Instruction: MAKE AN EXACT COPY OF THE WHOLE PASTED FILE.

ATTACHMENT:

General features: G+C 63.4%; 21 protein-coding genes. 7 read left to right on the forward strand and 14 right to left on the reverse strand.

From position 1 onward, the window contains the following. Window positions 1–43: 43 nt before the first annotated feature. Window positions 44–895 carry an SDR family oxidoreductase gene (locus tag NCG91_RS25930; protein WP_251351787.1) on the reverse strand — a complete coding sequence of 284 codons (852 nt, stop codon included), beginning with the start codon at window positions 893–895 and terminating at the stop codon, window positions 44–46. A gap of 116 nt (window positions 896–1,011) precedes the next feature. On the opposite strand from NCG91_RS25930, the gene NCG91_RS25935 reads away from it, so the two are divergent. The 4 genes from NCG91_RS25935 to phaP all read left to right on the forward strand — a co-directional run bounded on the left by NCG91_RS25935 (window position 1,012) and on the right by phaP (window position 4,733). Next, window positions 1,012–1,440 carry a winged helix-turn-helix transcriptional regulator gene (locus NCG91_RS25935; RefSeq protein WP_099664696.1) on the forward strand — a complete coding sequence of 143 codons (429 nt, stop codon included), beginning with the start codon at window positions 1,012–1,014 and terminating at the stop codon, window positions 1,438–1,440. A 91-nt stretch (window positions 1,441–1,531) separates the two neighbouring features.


General features: G+C 63.4%; 21 protein-coding genes. 7 read left to right on the forward strand and 14 right to left on the reverse strand.

From position 1 onward, the window contains the following. Window positions 1–43: 43 nt before the first annotated feature. Window positions 44–895 carry an SDR family oxidoreductase gene (locus tag NCG91_RS25930; protein WP_251351787.1) on the reverse strand — a complete coding sequence of 284 codons (852 nt, stop codon included), beginning with the start codon at window positions 893–895 and terminating at the stop codon, window positions 44–46. A gap of 116 nt (window positions 896–1,011) precedes the next feature. On the opposite strand from NCG91_RS25930, the gene NCG91_RS25935 reads away from it, so the two are divergent. The 4 genes from NCG91_RS25935 to phaP all read left to right on the forward strand — a co-directional run bounded on the left by NCG91_RS25935 (window position 1,012) and on the right by phaP (window position 4,733). Next, window positions 1,012–1,440 carry a winged helix-turn-helix transcriptional regulator gene (locus NCG91_RS25935; RefSeq protein WP_099664696.1) on the forward strand — a complete coding sequence of 143 codons (429 nt, stop codon included), beginning with the start codon at window positions 1,012–1,014 and terminating at the stop codon, window positions 1,438–1,440. A 91-nt stretch (window positions 1,441–1,531) separates the two neighbouring features.